The U.S. Department of Justice’s (“DOJ”) Criminal Division and the U.S. Securities and Exchange Commission (“SEC”) recently released the second edition of A Resource Guide to the U.S. Foreign Corrupt Practices Act (“Resource Guide”). First published in November 2012, the Resource Guide provides detailed information about the DOJ and SEC’s interpretation of the Foreign Corrupt Practices Act (“FCPA”) and their enforcement of it. The Resource Guide is an instructive tool for in-house counsel and compliance and audit departments to understand the government’s view and enforcement of the FCPA.
The recent changes to the Resource Guide reflect the changing legal landscape, including decisions from the U.S. Supreme Court and other courts. In particular, the Resource Guide has updated its guidance on the applicability of the statute to foreign “agents” in light of the Second Circuit’s decision in United States v. Hoskins. The Resource Guide also discusses disgorgement and references the Supreme Court’s holdings in Kokesh v. SEC, which held that civil disgorgement is subject to a five-year statute of limitations, and SEC v. Liu, which held that disgorgement is permissible when it does not exceed a wrongdoer’s net profits and is distributed to victims.
The Resource Guide was also updated to reflect significant DOJ policy changes since 2012. The changes reflect the DOJ’s consideration of the maturation of a company’s corporate compliance efforts. A program that improves by responding to lapses and new risks with appropriate enhancements will be given more favorable treatment. In addition, the updated guidance demonstrates the agencies’ increased attention to robust accounting controls and commitment to bringing enforcement actions for internal controls violations even in the absence of foreign bribery offenses, a shift in policy since the 2012 publication of the original edition.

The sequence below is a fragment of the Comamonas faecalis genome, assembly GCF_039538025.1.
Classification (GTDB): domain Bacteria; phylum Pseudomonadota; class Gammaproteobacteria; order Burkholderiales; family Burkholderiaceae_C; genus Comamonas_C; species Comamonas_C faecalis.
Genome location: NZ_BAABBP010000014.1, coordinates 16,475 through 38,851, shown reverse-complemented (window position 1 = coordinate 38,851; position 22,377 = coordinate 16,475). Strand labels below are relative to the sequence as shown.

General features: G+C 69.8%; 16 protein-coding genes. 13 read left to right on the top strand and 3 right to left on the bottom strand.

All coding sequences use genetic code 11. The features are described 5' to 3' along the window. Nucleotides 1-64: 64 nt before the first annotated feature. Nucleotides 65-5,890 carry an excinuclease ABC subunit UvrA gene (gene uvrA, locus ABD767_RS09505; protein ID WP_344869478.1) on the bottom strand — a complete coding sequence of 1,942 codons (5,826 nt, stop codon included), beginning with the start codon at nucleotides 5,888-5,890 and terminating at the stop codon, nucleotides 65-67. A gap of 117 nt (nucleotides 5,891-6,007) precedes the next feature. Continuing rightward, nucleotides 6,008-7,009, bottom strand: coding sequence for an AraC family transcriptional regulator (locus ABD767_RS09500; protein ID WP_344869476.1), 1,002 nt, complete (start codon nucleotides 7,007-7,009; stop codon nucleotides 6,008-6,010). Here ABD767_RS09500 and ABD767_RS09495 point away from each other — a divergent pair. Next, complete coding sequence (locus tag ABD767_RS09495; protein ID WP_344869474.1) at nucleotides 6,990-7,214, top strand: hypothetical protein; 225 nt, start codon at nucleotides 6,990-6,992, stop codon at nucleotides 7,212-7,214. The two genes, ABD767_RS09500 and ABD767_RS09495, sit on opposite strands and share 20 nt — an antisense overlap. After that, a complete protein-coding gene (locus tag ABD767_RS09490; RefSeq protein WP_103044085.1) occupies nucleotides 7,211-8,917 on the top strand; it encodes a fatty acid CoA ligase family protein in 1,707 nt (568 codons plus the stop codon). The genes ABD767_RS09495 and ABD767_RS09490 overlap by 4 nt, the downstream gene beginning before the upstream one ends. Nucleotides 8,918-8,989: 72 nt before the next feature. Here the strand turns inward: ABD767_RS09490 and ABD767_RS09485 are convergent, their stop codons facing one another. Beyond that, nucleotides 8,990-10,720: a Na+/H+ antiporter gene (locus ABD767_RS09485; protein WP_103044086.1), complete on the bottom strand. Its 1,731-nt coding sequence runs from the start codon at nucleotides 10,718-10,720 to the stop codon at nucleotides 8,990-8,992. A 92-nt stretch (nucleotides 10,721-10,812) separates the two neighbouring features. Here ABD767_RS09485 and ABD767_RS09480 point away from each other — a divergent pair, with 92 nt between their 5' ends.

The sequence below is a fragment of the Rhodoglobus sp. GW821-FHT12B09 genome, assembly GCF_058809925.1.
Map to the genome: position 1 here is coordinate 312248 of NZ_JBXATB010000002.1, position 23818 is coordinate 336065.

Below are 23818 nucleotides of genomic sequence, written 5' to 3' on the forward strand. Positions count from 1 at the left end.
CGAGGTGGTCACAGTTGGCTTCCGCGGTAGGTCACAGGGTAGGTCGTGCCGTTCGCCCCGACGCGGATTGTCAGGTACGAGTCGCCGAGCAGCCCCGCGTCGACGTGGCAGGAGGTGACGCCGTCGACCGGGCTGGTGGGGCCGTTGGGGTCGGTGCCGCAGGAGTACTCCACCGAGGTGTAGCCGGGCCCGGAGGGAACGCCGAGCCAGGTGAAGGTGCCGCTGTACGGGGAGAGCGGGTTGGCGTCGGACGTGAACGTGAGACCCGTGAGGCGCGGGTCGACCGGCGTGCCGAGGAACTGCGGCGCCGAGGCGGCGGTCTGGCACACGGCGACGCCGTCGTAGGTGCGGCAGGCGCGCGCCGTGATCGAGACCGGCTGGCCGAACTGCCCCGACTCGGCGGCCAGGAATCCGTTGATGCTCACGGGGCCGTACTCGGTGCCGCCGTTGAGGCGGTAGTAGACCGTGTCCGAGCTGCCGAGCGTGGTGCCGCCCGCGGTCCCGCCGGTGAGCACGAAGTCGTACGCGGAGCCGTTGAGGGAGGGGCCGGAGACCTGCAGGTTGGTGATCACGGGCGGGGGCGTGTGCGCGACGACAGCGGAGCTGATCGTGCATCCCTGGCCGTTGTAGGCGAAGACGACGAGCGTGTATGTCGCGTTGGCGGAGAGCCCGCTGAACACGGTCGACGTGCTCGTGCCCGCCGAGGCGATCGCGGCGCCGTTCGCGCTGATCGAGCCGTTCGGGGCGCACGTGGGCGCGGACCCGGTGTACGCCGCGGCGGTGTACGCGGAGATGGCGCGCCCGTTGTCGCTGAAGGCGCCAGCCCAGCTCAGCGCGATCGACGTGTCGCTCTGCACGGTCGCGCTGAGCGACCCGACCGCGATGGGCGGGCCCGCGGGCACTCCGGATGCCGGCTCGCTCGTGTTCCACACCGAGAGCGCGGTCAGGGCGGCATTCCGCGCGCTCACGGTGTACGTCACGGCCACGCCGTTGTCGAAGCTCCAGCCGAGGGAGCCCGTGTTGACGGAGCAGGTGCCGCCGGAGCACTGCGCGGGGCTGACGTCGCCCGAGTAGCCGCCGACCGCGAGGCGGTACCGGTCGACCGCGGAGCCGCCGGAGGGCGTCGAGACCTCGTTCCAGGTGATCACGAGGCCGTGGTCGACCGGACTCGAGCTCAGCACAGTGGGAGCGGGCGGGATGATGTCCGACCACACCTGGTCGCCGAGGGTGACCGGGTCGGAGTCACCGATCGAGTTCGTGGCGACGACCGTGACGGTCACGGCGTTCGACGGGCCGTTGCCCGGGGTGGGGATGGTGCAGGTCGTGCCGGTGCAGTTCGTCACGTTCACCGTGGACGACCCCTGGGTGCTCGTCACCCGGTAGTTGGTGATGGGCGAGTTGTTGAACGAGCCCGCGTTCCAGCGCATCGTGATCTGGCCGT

The Resource Guide specifically references several noteworthy DOJ policies, such as the FCPA Corporate Enforcement Policy, which provides transparency regarding the credit a company will receive for self-reporting and fully cooperating with DOJ, and the Evaluation of Corporate Compliance Program, which provides guidance to prosecutors in evaluating the effectiveness of a company’s compliance program. In addition, the Resource Guide provides clarity regarding corporate successor liability under the FCPA, recognizing that, in certain instances, robust pre-acquisition due diligence is not feasible and explaining that the DOJ and SEC will consider the thoroughness of integration efforts, due diligence, and voluntary disclosure in deciding whether to take action against a successor company for conduct that occurred at the predecessor company.
Although it is non-binding and informal, the Resource Guide is an important one-stop resource for companies and practitioners on FCPA-related matters.